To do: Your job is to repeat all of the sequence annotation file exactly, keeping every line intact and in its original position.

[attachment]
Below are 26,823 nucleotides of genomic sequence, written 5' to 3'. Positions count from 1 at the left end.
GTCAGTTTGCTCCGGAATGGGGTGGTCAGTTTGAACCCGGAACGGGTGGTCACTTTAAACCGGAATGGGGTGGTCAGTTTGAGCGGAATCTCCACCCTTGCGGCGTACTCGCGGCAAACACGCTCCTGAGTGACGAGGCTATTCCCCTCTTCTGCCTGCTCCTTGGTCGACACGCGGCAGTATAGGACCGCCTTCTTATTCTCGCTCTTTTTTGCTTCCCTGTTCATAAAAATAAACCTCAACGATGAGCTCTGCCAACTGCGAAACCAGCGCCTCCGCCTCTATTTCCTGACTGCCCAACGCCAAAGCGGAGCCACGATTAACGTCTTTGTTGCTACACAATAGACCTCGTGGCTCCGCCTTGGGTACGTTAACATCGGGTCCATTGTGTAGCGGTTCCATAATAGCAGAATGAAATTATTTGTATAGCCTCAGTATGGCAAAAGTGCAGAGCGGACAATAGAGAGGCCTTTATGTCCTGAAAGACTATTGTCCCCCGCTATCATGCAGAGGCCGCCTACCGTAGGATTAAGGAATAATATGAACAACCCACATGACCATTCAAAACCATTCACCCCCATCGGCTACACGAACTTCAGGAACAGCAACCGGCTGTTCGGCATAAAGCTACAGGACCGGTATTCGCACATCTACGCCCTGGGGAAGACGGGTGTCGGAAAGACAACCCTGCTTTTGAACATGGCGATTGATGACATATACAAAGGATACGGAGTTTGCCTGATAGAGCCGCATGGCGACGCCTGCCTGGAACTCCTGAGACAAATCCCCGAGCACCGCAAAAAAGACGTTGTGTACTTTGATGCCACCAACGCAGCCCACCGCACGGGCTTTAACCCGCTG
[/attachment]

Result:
Below are 26,823 nucleotides of genomic sequence, written 5' to 3'. Positions count from 1 at the left end.
GTCAGTTTGCTCCGGAATGGGGTGGTCAGTTTGAACCCGGAACGGGTGGTCACTTTAAACCGGAATGGGGTGGTCAGTTTGAGCGGAATCTCCACCCTTGCGGCGTACTCGCGGCAAACACGCTCCTGAGTGACGAGGCTATTCCCCTCTTCTGCCTGCTCCTTGGTCGACACGCGGCAGTATAGGACCGCCTTCTTATTCTCGCTCTTTTTTGCTTCCCTGTTCATAAAAATAAACCTCAACGATGAGCTCTGCCAACTGCGAAACCAGCGCCTCCGCCTCTATTTCCTGACTGCCCAACGCCAAAGCGGAGCCACGATTAACGTCTTTGTTGCTACACAATAGACCTCGTGGCTCCGCCTTGGGTACGTTAACATCGGGTCCATTGTGTAGCGGTTCCATAATAGCAGAATGAAATTATTTGTATAGCCTCAGTATGGCAAAAGTGCAGAGCGGACAATAGAGAGGCCTTTATGTCCTGAAAGACTATTGTCCCCCGCTATCATGCAGAGGCCGCCTACCGTAGGATTAAGGAATAATATGAACAACCCACATGACCATTCAAAACCATTCACCCCCATCGGCTACACGAACTTCAGGAACAGCAACCGGCTGTTCGGCATAAAGCTACAGGACCGGTATTCGCACATCTACGCCCTGGGGAAGACGGGTGTCGGAAAGACAACCCTGCTTTTGAACATGGCGATTGATGACATATACAAAGGATACGGAGTTTGCCTGATAGAGCCGCATGGCGACGCCTGCCTGGAACTCCTGAGACAAATCCCCGAGCACCGCAAAAAAGACGTTGTGTACTTTGATGCCACCAACGCAGCCCACCGCACGGGCTTTAACCCGCTG